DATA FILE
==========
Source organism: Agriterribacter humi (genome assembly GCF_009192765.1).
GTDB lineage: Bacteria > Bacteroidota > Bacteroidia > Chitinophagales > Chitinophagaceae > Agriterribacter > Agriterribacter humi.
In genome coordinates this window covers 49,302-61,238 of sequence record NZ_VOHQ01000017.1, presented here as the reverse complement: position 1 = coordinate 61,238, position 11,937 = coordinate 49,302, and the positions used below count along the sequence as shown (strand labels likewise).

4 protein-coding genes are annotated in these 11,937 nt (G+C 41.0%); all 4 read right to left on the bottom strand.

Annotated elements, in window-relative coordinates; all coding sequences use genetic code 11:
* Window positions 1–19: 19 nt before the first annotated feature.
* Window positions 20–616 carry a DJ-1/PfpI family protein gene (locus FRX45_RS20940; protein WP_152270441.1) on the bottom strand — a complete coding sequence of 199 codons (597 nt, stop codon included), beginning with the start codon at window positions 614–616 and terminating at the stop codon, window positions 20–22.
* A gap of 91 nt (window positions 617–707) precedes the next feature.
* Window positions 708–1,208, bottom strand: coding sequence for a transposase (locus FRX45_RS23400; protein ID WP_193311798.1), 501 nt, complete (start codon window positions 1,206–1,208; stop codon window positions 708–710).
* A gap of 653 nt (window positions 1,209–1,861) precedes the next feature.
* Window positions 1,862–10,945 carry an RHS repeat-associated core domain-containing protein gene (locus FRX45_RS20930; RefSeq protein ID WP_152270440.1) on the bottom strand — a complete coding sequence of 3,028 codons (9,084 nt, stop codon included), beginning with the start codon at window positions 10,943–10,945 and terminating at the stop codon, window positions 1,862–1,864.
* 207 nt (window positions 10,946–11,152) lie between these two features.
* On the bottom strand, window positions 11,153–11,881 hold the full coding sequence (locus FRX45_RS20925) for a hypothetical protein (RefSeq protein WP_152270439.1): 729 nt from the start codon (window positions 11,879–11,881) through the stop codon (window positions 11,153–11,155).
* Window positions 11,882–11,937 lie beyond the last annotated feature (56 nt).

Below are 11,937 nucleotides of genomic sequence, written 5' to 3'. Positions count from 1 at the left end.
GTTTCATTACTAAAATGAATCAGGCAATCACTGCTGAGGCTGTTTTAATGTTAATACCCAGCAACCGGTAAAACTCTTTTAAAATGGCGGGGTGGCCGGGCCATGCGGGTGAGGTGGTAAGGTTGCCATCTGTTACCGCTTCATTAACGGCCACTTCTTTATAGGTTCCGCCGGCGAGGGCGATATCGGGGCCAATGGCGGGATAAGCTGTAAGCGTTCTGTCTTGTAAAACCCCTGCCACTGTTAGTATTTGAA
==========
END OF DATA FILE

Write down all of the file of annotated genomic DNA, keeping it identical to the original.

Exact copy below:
Source organism: Agriterribacter humi (genome assembly GCF_009192765.1).
GTDB lineage: Bacteria > Bacteroidota > Bacteroidia > Chitinophagales > Chitinophagaceae > Agriterribacter > Agriterribacter humi.
In genome coordinates this window covers 49,302-61,238 of sequence record NZ_VOHQ01000017.1, presented here as the reverse complement: position 1 = coordinate 61,238, position 11,937 = coordinate 49,302, and the positions used below count along the sequence as shown (strand labels likewise).

4 protein-coding genes are annotated in these 11,937 nt (G+C 41.0%); all 4 read right to left on the bottom strand.

Annotated elements, in window-relative coordinates; all coding sequences use genetic code 11:
* Window positions 1–19: 19 nt before the first annotated feature.
* Window positions 20–616 carry a DJ-1/PfpI family protein gene (locus FRX45_RS20940; protein WP_152270441.1) on the bottom strand — a complete coding sequence of 199 codons (597 nt, stop codon included), beginning with the start codon at window positions 614–616 and terminating at the stop codon, window positions 20–22.
* A gap of 91 nt (window positions 617–707) precedes the next feature.
* Window positions 708–1,208, bottom strand: coding sequence for a transposase (locus FRX45_RS23400; protein ID WP_193311798.1), 501 nt, complete (start codon window positions 1,206–1,208; stop codon window positions 708–710).
* A gap of 653 nt (window positions 1,209–1,861) precedes the next feature.
* Window positions 1,862–10,945 carry an RHS repeat-associated core domain-containing protein gene (locus FRX45_RS20930; RefSeq protein ID WP_152270440.1) on the bottom strand — a complete coding sequence of 3,028 codons (9,084 nt, stop codon included), beginning with the start codon at window positions 10,943–10,945 and terminating at the stop codon, window positions 1,862–1,864.
* 207 nt (window positions 10,946–11,152) lie between these two features.
* On the bottom strand, window positions 11,153–11,881 hold the full coding sequence (locus FRX45_RS20925) for a hypothetical protein (RefSeq protein WP_152270439.1): 729 nt from the start codon (window positions 11,879–11,881) through the stop codon (window positions 11,153–11,155).
* Window positions 11,882–11,937 lie beyond the last annotated feature (56 nt).

Below are 11,937 nucleotides of genomic sequence, written 5' to 3'. Positions count from 1 at the left end.
GTTTCATTACTAAAATGAATCAGGCAATCACTGCTGAGGCTGTTTTAATGTTAATACCCAGCAACCGGTAAAACTCTTTTAAAATGGCGGGGTGGCCGGGCCATGCGGGTGAGGTGGTAAGGTTGCCATCTGTTACCGCTTCATTAACGGCCACTTCTTTATAGGTTCCGCCGGCGAGGGCGATATCGGGGCCAATGGCGGGATAAGCTGTAAGCGTTCTGTCTTGTAAAACCCCTGCCACTGTTAGTATTTGAA